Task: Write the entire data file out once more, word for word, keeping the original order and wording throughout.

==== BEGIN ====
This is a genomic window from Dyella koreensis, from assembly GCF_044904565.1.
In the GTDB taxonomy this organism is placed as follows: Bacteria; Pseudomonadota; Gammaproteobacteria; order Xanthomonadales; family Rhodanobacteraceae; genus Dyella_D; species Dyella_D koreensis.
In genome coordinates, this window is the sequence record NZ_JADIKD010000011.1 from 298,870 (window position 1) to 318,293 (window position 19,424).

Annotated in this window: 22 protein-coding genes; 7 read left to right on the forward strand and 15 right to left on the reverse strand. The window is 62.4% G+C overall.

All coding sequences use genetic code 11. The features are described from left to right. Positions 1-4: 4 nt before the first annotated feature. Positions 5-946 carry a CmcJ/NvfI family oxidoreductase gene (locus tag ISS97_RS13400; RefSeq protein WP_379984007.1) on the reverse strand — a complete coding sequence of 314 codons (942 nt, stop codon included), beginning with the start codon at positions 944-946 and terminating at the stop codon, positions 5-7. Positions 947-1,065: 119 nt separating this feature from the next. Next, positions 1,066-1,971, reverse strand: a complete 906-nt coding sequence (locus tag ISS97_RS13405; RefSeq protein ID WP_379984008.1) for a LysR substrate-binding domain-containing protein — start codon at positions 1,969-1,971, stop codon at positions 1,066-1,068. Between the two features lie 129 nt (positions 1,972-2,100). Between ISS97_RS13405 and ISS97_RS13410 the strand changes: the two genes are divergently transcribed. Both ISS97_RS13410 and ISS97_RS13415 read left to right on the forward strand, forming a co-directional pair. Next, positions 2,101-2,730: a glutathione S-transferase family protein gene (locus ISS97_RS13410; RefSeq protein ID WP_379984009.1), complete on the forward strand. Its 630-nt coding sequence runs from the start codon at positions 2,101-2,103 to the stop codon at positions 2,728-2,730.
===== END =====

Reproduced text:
This is a genomic window from Dyella koreensis, from assembly GCF_044904565.1.
In the GTDB taxonomy this organism is placed as follows: Bacteria; Pseudomonadota; Gammaproteobacteria; order Xanthomonadales; family Rhodanobacteraceae; genus Dyella_D; species Dyella_D koreensis.
In genome coordinates, this window is the sequence record NZ_JADIKD010000011.1 from 298,870 (window position 1) to 318,293 (window position 19,424).

Annotated in this window: 22 protein-coding genes; 7 read left to right on the forward strand and 15 right to left on the reverse strand. The window is 62.4% G+C overall.

All coding sequences use genetic code 11. The features are described from left to right. Positions 1-4: 4 nt before the first annotated feature. Positions 5-946 carry a CmcJ/NvfI family oxidoreductase gene (locus tag ISS97_RS13400; RefSeq protein WP_379984007.1) on the reverse strand — a complete coding sequence of 314 codons (942 nt, stop codon included), beginning with the start codon at positions 944-946 and terminating at the stop codon, positions 5-7. Positions 947-1,065: 119 nt separating this feature from the next. Next, positions 1,066-1,971, reverse strand: a complete 906-nt coding sequence (locus tag ISS97_RS13405; RefSeq protein ID WP_379984008.1) for a LysR substrate-binding domain-containing protein — start codon at positions 1,969-1,971, stop codon at positions 1,066-1,068. Between the two features lie 129 nt (positions 1,972-2,100). Between ISS97_RS13405 and ISS97_RS13410 the strand changes: the two genes are divergently transcribed. Both ISS97_RS13410 and ISS97_RS13415 read left to right on the forward strand, forming a co-directional pair. Next, positions 2,101-2,730: a glutathione S-transferase family protein gene (locus ISS97_RS13410; RefSeq protein ID WP_379984009.1), complete on the forward strand. Its 630-nt coding sequence runs from the start codon at positions 2,101-2,103 to the stop codon at positions 2,728-2,730.